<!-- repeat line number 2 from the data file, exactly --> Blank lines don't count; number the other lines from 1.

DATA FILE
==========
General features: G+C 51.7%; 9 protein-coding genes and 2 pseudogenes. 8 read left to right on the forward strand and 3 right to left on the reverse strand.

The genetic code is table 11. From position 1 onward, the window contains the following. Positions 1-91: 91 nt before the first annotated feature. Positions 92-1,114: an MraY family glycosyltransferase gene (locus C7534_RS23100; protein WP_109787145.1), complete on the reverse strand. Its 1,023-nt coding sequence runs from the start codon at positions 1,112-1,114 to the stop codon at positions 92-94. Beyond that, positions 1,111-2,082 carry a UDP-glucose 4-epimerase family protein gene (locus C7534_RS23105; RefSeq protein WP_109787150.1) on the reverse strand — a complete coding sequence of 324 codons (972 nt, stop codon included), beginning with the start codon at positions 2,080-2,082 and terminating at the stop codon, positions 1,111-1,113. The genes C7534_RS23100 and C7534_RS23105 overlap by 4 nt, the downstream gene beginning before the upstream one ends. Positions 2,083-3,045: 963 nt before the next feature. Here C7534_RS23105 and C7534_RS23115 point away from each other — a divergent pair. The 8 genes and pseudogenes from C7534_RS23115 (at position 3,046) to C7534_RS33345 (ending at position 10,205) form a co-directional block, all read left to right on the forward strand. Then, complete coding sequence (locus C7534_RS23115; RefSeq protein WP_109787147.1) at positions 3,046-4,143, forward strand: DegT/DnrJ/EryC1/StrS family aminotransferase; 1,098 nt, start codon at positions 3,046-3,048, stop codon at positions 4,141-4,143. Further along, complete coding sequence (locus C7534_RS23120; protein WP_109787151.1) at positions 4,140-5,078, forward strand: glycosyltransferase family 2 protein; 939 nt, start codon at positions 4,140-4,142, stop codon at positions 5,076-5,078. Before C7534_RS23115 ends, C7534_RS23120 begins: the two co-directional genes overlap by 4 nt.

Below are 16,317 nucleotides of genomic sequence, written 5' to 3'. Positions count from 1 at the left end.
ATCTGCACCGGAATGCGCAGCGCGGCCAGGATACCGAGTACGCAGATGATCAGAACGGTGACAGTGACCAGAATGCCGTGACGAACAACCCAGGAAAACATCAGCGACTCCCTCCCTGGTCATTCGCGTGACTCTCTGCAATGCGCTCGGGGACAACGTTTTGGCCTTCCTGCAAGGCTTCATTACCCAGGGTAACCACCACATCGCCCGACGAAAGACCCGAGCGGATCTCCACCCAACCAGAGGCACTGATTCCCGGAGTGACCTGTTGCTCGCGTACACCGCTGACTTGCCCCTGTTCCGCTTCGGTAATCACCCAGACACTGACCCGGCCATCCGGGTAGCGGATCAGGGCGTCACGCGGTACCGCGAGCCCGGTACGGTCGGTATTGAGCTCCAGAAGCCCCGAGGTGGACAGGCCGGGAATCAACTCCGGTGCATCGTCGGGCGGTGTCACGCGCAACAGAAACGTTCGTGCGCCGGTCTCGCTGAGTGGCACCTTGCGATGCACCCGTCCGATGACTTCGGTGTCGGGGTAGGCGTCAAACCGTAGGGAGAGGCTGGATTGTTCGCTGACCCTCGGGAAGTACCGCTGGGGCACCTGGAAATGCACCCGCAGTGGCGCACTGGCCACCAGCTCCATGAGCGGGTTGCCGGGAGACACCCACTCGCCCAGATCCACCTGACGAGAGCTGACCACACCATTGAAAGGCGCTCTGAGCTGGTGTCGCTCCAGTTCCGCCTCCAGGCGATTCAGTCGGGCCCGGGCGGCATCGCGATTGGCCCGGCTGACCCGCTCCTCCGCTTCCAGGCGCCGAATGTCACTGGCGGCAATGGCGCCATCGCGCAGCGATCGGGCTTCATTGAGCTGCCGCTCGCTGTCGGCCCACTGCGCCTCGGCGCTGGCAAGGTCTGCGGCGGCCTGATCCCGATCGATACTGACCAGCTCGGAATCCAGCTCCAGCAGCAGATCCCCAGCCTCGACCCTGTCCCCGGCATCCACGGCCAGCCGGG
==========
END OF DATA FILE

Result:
The genetic code is table 11. From position 1 onward, the window contains the following. Positions 1-91: 91 nt before the first annotated feature. Positions 92-1,114: an MraY family glycosyltransferase gene (locus C7534_RS23100; protein WP_109787145.1), complete on the reverse strand. Its 1,023-nt coding sequence runs from the start codon at positions 1,112-1,114 to the stop codon at positions 92-94. Beyond that, positions 1,111-2,082 carry a UDP-glucose 4-epimerase family protein gene (locus C7534_RS23105; RefSeq protein WP_109787150.1) on the reverse strand — a complete coding sequence of 324 codons (972 nt, stop codon included), beginning with the start codon at positions 2,080-2,082 and terminating at the stop codon, positions 1,111-1,113. The genes C7534_RS23100 and C7534_RS23105 overlap by 4 nt, the downstream gene beginning before the upstream one ends. Positions 2,083-3,045: 963 nt before the next feature. Here C7534_RS23105 and C7534_RS23115 point away from each other — a divergent pair. The 8 genes and pseudogenes from C7534_RS23115 (at position 3,046) to C7534_RS33345 (ending at position 10,205) form a co-directional block, all read left to right on the forward strand. Then, complete coding sequence (locus C7534_RS23115; RefSeq protein WP_109787147.1) at positions 3,046-4,143, forward strand: DegT/DnrJ/EryC1/StrS family aminotransferase; 1,098 nt, start codon at positions 3,046-3,048, stop codon at positions 4,141-4,143. Further along, complete coding sequence (locus C7534_RS23120; protein WP_109787151.1) at positions 4,140-5,078, forward strand: glycosyltransferase family 2 protein; 939 nt, start codon at positions 4,140-4,142, stop codon at positions 5,076-5,078. Before C7534_RS23115 ends, C7534_RS23120 begins: the two co-directional genes overlap by 4 nt.